14) Take the line U1 to Praterstern. When you get out you will see the big ferris wheel of the Prater;
15) Get into one of the wagons and have a view of Vienna from this vantage point. You will be able to see the Danube from there;
16) Give your tired feet a rest;
17) For a nice evening out, take the tram 38 from Schottentor to Grinzig and have dinner in one of the many typical Heuriger (wineries cum restaurant).
Favorite thing: Do not forget to look up, every now and then. You will notice how varied the top parts of these palaces are: turrets, gables, spires and statues. When you walk in narrow streets you risk to miss them, especially if you are distracted by the beautiful shops, so don't forget that the interesting things to see are not all at street level.
When I first came to Vienna, I was told that Austrians tend to be quite strict on "trinkgeld" (tips). This is because the workers get low basic salaries and they depend on tips for their survival.
Most Austrians would round up the amount. Hence, Euro 2.25 would become Euro 2.50; or Euro 64.50 will become Euro 70. One will not offend if one simply "rounds-up." I do think that excessive tipping seems rather frowned upon. I doubt the receiver of the tips will complain but I think it is seen as a bit showy if you give a big fat tip. So, you will just have to play it by ear.
I would usually give @10% tips, unless the service was horrible.
Fondest memory: In restaurants and bars, the service fee is not included in the total bill. The waiters/waitress will expect around 10% tips.
For others - in general - you can give 10% - 15% to taxi drivers and hair-dressers. Porters may expect about Euro 1 or Euro 2.
Vienna is divided into districts, politically, and there are 23 of them. Bizirk means district, and if you want to know in which district you are it's simple: look for a street sign: the number before the street name refers to its district. So If you read "1, Albertinaplatz " it means that you are in the first district, not at building number 1.
Fondest memory: District 1 is the innermost district, the most historical one and where most sites of interest are located. Stephen's cathedral would be at the very heart of this district.
This district had just under 20000inhabitants but the people who work there are many more: about 100000. The Ringstraße (the road that runs around the city centre) circles the Innere Stadt and more or less follows the area where the former city walls were located.
City Park is a spa, a green oasis in the middle of the city, but also, an open-air collection of precious artworks, that reminds at important celebrities of the music lives and the history of Vienna.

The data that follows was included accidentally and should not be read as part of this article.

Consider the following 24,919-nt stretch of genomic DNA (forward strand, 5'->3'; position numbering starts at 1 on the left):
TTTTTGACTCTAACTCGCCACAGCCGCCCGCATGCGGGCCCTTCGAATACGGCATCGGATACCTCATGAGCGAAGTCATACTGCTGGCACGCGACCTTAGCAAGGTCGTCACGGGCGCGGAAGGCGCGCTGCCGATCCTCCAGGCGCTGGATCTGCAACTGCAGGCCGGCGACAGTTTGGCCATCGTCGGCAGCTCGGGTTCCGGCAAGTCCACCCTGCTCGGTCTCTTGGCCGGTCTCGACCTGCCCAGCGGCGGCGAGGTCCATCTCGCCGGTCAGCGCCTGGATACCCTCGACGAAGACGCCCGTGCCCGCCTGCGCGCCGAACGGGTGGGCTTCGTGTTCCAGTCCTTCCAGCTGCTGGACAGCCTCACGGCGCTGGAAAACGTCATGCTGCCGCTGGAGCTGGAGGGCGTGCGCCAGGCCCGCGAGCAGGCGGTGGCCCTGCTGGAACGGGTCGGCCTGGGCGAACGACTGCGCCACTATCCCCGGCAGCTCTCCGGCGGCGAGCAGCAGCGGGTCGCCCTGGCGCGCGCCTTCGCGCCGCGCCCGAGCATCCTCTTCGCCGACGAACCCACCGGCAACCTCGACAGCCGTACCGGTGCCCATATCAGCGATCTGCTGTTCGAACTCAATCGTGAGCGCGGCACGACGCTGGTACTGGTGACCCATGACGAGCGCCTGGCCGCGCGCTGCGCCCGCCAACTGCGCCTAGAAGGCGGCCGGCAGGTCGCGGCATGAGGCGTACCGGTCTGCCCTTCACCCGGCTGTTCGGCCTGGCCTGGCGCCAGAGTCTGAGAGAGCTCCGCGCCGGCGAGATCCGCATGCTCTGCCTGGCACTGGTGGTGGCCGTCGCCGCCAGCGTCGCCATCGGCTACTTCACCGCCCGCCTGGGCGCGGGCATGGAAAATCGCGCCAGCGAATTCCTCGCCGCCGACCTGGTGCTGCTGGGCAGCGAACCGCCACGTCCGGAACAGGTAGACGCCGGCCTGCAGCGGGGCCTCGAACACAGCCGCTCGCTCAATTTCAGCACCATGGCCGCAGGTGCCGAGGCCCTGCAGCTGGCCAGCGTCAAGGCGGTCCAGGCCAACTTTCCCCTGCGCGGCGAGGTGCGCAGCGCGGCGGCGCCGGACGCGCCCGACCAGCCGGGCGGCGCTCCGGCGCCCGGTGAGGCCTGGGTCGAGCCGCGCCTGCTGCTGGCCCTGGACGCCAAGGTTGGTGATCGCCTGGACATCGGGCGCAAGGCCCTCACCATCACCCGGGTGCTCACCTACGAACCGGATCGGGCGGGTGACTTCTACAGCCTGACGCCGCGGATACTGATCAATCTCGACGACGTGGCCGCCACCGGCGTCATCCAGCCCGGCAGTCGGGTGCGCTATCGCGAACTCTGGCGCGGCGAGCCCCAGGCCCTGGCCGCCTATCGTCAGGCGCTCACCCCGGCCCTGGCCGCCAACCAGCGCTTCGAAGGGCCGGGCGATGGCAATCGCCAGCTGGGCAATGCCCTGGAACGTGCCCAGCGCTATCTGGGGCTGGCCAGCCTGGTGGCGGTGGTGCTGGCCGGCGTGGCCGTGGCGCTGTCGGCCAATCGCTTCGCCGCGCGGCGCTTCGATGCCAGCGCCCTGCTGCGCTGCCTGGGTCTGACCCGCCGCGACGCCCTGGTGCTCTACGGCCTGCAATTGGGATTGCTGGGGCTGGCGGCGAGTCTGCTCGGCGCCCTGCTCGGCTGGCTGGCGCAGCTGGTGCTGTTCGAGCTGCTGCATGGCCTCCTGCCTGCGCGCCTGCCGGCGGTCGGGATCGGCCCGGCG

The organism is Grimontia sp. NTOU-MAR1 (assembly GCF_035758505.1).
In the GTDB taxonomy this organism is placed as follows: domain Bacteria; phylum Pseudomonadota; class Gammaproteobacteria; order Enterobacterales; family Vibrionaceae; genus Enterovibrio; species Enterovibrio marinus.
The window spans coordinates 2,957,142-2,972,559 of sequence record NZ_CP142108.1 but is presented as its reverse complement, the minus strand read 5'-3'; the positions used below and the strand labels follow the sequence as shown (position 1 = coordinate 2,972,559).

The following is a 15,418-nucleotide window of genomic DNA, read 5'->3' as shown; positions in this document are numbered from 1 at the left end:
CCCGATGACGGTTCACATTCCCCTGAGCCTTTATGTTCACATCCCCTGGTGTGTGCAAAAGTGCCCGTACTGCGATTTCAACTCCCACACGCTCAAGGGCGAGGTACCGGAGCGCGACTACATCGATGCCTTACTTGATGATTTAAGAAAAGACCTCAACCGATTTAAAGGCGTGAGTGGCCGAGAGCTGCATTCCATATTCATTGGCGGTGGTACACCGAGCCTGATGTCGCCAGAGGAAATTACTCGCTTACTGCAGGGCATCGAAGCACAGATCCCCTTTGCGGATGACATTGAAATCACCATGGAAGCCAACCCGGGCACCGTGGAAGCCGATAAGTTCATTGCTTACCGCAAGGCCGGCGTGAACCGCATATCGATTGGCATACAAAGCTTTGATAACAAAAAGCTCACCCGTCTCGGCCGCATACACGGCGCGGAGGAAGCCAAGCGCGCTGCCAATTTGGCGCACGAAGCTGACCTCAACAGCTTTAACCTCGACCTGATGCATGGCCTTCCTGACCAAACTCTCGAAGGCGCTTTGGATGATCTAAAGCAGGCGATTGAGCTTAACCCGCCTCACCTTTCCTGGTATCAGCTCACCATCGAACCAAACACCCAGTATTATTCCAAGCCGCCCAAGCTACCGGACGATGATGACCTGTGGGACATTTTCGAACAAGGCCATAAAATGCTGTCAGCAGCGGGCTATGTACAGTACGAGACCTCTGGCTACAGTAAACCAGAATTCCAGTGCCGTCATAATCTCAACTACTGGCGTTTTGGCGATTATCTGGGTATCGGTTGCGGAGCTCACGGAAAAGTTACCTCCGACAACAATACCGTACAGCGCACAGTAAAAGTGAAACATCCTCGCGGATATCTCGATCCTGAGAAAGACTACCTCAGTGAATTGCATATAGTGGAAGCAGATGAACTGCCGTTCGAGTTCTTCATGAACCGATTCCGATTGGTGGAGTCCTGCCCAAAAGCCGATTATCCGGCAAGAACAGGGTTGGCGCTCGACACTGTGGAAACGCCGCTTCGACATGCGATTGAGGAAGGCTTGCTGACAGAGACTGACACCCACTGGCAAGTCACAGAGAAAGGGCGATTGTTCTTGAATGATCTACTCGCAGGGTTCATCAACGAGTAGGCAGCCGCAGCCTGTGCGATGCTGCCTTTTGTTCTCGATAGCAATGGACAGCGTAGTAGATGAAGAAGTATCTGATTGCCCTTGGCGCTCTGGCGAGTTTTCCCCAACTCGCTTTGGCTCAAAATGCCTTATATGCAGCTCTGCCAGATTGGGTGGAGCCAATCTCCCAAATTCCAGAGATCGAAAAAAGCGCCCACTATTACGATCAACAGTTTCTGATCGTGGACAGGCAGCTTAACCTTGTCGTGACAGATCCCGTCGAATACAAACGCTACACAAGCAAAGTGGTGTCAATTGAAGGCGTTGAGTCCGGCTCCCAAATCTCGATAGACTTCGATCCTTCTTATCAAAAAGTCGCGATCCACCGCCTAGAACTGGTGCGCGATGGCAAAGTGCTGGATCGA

There, are placed monuments that were realized from famous sculptors, for famous musicians.
The monument of Franz Schubert, for example, was realized from the sculptors C. Kundmann and T. Hansen, in the year 1872, and is a donation of the M?nnergesang-Verein (male choir) of Vienna, to the city park.
The monuments of Hans Makart, Robert Stolz, Schindler, or Andreas-Zelinka are placed on the avenues of the park.
This photo was taken by Joe at the Train Station, minutes before I took my train to Salzburg !
It was a 3 hour journey & I was so happy in being there !
Also, meeting another friend Bruno.You can see all the photos that I took there if you go to my SALZBURG page ![Click on Salzburg].
While I was with Joe, he treated me at this fine place called Cafe Sacher on the 2nd day was in Vienna.
I didn't eat much during breakfast but Joe insisted me to have a breakfast there because it's his favourite !
It's an expensive he told me & also a hotel; Hotel Sacher.So....What did me & Joe have for our breakfast in Cafe Sacher ?
Click HERE to see our bill !The address of Cafe Sacher is :
This was the bald one !
Couldn't really remember his name now...
After the dinner, us 4 went to the disco ! Didn't exactly dance the night away...
Matthias left & us 3 went to a cellar, well rather a bar in the cellar...
Nice ambience but it smelled KINKY to me !
NOPE ! Nothing that I want to share with you guys on here...
This is Matthias.
Matthias was busy all the times because at that time he was doing his study on becoming a doctor ! Now he's a doctor I think !
Matthias also showed me around Vienna, I think we passed this gallery...
Okay, let's meet the bunch, shall we ?
This is Axel ! Great guy ! Beautiful guy; You should see his apartment ! Boy I was so lucky in staying there for 2 nights !
Swanky apartment I could say...
Axel took care of me like a brother; He showed me some night life around Vienna but not for you guys, I didn't take any photos.